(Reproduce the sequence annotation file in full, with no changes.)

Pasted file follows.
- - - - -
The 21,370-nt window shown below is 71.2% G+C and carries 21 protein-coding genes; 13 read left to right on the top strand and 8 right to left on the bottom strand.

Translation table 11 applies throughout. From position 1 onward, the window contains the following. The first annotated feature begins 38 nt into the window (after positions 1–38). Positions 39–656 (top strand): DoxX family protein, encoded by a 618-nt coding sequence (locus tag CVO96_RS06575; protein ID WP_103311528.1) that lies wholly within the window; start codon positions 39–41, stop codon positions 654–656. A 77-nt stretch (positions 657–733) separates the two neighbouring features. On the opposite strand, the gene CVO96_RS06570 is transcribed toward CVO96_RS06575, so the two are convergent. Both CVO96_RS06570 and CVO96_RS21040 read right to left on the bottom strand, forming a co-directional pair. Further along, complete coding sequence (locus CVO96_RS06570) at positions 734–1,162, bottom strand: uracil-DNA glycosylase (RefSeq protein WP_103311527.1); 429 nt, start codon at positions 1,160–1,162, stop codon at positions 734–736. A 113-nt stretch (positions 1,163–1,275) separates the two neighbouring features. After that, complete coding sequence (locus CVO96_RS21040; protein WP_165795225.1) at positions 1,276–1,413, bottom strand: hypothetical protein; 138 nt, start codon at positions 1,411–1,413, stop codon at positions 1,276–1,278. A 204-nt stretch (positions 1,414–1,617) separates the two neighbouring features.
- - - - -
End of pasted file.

The 21,370-nt window shown below is 71.2% G+C and carries 21 protein-coding genes; 13 read left to right on the top strand and 8 right to left on the bottom strand.

Translation table 11 applies throughout. From position 1 onward, the window contains the following. The first annotated feature begins 38 nt into the window (after positions 1–38). Positions 39–656 (top strand): DoxX family protein, encoded by a 618-nt coding sequence (locus tag CVO96_RS06575; protein ID WP_103311528.1) that lies wholly within the window; start codon positions 39–41, stop codon positions 654–656. A 77-nt stretch (positions 657–733) separates the two neighbouring features. On the opposite strand, the gene CVO96_RS06570 is transcribed toward CVO96_RS06575, so the two are convergent. Both CVO96_RS06570 and CVO96_RS21040 read right to left on the bottom strand, forming a co-directional pair. Further along, complete coding sequence (locus CVO96_RS06570) at positions 734–1,162, bottom strand: uracil-DNA glycosylase (RefSeq protein WP_103311527.1); 429 nt, start codon at positions 1,160–1,162, stop codon at positions 734–736. A 113-nt stretch (positions 1,163–1,275) separates the two neighbouring features. After that, complete coding sequence (locus CVO96_RS21040; protein WP_165795225.1) at positions 1,276–1,413, bottom strand: hypothetical protein; 138 nt, start codon at positions 1,411–1,413, stop codon at positions 1,276–1,278. A 204-nt stretch (positions 1,414–1,617) separates the two neighbouring features.